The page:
No. Whether or not the OP receives, or knows about, the DSC Mums response is irrelevant.

It is damaging to have your privacy and safety violated in this way.
Our homes provide us with a psychological safe space. Somewhere we do not have to fulful social expectations, somewhere we can share ONLY with the people we choose, somewhere we can decide what is acceptable and not.

Knowing that details about one of our most intimate spaces is being shared with someone you have not chosen is stressful and causes anxiety.

Imagine a tradesman coming into your home to fix an appliance, only for him to phone his wife and describe the contents of your kitchen cupboards. Or the meter reader, taking pictures of your hall decor to show his mum.

The need for a safe, private living space is well recognised, medically - it is a onsideration when communal living arrangements are put in place, and I'm sure everyone on this board has read how important it is for DC's to have a "space of their own" in their NRP home.

A stepparent has the same needs and when a stepchild violates that privacy by reporting back to the other household, it can be incredibly damaging.

cannotlogin Sun 29-Nov-15 11:13:52

would a new mobile phone help? A cheap PAYG you can tell her the number of so you can just put it in a drawer and let her rant into the answerphone and you only turn it on when you're ready to do that? That way, you are able to control if (a little) and not have to respond in the 'here and now' but only when you are ready. And your response (or your partner's response) should be nothing more than 'this is our home, the children abide by our rules when they are here. No one is treated unfairly or unreasonably. What we eat/drink/do is no one else's business but our own'.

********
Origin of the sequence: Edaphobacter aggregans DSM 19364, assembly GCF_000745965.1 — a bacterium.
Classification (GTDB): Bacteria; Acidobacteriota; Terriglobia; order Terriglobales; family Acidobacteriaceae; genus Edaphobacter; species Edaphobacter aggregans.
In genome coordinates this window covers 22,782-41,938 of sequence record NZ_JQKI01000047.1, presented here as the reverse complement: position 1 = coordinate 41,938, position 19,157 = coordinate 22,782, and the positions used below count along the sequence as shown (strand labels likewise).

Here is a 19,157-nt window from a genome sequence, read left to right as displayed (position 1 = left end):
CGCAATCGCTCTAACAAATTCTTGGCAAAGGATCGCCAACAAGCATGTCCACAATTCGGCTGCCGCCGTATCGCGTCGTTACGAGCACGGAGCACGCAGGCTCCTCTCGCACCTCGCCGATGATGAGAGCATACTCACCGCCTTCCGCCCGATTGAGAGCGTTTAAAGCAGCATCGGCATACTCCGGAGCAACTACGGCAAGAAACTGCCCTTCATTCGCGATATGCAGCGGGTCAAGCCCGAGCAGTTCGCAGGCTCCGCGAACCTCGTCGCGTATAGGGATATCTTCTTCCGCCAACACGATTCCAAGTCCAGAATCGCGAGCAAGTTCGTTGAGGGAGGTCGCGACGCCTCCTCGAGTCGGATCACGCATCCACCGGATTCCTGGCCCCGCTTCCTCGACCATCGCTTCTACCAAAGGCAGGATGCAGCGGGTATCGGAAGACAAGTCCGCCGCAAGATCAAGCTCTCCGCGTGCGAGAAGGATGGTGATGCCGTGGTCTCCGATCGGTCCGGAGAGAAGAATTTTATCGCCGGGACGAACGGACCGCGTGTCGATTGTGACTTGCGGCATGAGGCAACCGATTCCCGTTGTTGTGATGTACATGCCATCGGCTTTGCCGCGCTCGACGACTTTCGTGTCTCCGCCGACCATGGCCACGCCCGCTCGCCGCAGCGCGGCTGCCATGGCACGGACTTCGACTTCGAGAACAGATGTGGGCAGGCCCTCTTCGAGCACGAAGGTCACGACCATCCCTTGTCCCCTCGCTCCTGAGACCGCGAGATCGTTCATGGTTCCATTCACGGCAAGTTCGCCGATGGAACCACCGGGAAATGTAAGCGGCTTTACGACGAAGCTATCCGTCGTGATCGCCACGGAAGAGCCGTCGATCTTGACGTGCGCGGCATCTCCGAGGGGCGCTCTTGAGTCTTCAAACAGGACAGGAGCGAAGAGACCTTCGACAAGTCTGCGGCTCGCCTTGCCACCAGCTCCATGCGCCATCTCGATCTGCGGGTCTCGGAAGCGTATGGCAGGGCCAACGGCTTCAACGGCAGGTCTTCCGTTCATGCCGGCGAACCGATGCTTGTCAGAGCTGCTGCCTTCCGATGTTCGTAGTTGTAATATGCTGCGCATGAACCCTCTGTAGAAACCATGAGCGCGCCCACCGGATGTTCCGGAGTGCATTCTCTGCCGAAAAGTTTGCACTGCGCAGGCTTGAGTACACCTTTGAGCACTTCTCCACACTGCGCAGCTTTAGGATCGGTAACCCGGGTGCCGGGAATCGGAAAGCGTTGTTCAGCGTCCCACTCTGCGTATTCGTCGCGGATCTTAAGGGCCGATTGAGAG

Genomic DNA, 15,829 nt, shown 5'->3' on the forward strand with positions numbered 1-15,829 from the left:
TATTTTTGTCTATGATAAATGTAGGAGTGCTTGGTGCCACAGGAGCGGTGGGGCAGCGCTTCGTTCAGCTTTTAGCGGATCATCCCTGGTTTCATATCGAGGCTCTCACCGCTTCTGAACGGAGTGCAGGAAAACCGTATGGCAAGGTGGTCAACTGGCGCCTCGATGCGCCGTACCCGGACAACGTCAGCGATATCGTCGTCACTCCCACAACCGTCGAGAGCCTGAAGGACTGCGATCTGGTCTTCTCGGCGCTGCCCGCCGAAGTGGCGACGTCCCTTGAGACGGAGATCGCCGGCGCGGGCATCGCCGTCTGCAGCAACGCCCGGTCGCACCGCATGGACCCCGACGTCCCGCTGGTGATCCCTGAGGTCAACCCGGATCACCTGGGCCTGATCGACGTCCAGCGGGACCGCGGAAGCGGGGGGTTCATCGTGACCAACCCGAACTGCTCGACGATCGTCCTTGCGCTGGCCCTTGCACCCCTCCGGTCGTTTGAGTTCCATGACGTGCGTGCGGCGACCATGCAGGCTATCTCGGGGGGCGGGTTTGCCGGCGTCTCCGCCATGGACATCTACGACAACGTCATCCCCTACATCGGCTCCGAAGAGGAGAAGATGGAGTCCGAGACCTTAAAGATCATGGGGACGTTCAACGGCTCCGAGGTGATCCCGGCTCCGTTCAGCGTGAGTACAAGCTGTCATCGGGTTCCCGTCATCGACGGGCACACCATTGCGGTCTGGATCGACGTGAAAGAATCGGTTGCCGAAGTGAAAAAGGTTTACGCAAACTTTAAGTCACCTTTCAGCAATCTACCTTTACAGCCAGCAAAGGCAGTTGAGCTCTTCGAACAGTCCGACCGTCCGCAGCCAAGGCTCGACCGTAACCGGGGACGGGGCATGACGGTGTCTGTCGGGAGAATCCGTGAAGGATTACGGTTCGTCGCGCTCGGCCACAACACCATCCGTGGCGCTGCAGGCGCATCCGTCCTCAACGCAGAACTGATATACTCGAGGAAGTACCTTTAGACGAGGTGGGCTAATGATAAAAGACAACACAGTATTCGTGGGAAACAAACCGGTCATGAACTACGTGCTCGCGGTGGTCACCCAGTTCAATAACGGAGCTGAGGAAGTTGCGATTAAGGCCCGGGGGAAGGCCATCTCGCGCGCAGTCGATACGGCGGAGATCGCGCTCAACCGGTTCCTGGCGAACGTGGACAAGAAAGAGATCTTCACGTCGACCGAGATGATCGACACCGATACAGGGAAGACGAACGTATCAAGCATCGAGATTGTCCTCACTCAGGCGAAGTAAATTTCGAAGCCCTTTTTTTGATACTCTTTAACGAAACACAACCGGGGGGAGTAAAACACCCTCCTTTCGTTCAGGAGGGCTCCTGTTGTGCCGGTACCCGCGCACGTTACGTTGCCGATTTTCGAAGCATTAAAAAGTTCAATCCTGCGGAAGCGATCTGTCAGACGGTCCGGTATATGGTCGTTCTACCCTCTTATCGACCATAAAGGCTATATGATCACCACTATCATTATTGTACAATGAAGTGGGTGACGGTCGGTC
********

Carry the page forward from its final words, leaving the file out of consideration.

I personally found with my ex that the not responding eventually stopped the crap because it was as much about getting a rise out of me as it was about dealing with small injustices or the fact I eat take away pizza and how dare I complain he doesn't pay maintenance if I can afford a take away pizza (used to go through my recyling when it was at the front of the house!!!). It's not fun if the person you're trying to get a rise out of doesn't 'bite'.

Message withdrawn at poster's request.

LouisaGlasson Sun 29-Nov-15 11:30:50

I have similar - my ex and his gf twist things that happen, miss out salient points or just tell lies about me. I've had stuff reported back to me where they've put spin on stuff to make me look like the bad guy.